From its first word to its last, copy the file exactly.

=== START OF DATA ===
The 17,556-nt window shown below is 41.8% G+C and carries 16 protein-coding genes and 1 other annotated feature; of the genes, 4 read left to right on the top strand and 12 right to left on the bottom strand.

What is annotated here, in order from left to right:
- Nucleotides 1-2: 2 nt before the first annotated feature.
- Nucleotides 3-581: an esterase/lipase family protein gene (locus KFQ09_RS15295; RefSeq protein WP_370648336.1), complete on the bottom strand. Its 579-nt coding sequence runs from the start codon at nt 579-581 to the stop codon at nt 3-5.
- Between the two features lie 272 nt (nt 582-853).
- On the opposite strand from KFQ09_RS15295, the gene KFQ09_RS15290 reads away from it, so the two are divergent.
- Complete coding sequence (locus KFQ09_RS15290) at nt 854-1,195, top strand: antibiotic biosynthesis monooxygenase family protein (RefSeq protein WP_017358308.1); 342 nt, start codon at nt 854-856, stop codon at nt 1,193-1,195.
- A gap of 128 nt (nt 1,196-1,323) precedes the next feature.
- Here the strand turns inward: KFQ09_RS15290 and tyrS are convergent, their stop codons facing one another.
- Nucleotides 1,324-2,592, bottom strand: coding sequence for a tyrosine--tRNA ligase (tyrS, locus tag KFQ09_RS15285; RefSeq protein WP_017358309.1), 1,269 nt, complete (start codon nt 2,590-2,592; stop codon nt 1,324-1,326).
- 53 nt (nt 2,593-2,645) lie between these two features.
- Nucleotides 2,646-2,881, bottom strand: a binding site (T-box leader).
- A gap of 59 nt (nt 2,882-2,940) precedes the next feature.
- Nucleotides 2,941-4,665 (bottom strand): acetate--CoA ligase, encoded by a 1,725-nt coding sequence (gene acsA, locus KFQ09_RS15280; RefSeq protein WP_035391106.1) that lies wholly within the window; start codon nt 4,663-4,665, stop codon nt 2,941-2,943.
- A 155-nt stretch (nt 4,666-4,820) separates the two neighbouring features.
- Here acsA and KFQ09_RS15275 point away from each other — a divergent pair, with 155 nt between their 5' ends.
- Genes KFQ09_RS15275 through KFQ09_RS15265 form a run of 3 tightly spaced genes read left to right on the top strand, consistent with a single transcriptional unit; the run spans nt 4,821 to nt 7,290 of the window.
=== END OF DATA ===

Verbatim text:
The 17,556-nt window shown below is 41.8% G+C and carries 16 protein-coding genes and 1 other annotated feature; of the genes, 4 read left to right on the top strand and 12 right to left on the bottom strand.

What is annotated here, in order from left to right:
- Nucleotides 1-2: 2 nt before the first annotated feature.
- Nucleotides 3-581: an esterase/lipase family protein gene (locus KFQ09_RS15295; RefSeq protein WP_370648336.1), complete on the bottom strand. Its 579-nt coding sequence runs from the start codon at nt 579-581 to the stop codon at nt 3-5.
- Between the two features lie 272 nt (nt 582-853).
- On the opposite strand from KFQ09_RS15295, the gene KFQ09_RS15290 reads away from it, so the two are divergent.
- Complete coding sequence (locus KFQ09_RS15290) at nt 854-1,195, top strand: antibiotic biosynthesis monooxygenase family protein (RefSeq protein WP_017358308.1); 342 nt, start codon at nt 854-856, stop codon at nt 1,193-1,195.
- A gap of 128 nt (nt 1,196-1,323) precedes the next feature.
- Here the strand turns inward: KFQ09_RS15290 and tyrS are convergent, their stop codons facing one another.
- Nucleotides 1,324-2,592, bottom strand: coding sequence for a tyrosine--tRNA ligase (tyrS, locus tag KFQ09_RS15285; RefSeq protein WP_017358309.1), 1,269 nt, complete (start codon nt 2,590-2,592; stop codon nt 1,324-1,326).
- 53 nt (nt 2,593-2,645) lie between these two features.
- Nucleotides 2,646-2,881, bottom strand: a binding site (T-box leader).
- A gap of 59 nt (nt 2,882-2,940) precedes the next feature.
- Nucleotides 2,941-4,665 (bottom strand): acetate--CoA ligase, encoded by a 1,725-nt coding sequence (gene acsA, locus KFQ09_RS15280; RefSeq protein WP_035391106.1) that lies wholly within the window; start codon nt 4,663-4,665, stop codon nt 2,941-2,943.
- A 155-nt stretch (nt 4,666-4,820) separates the two neighbouring features.
- Here acsA and KFQ09_RS15275 point away from each other — a divergent pair, with 155 nt between their 5' ends.
- Genes KFQ09_RS15275 through KFQ09_RS15265 form a run of 3 tightly spaced genes read left to right on the top strand, consistent with a single transcriptional unit; the run spans nt 4,821 to nt 7,290 of the window.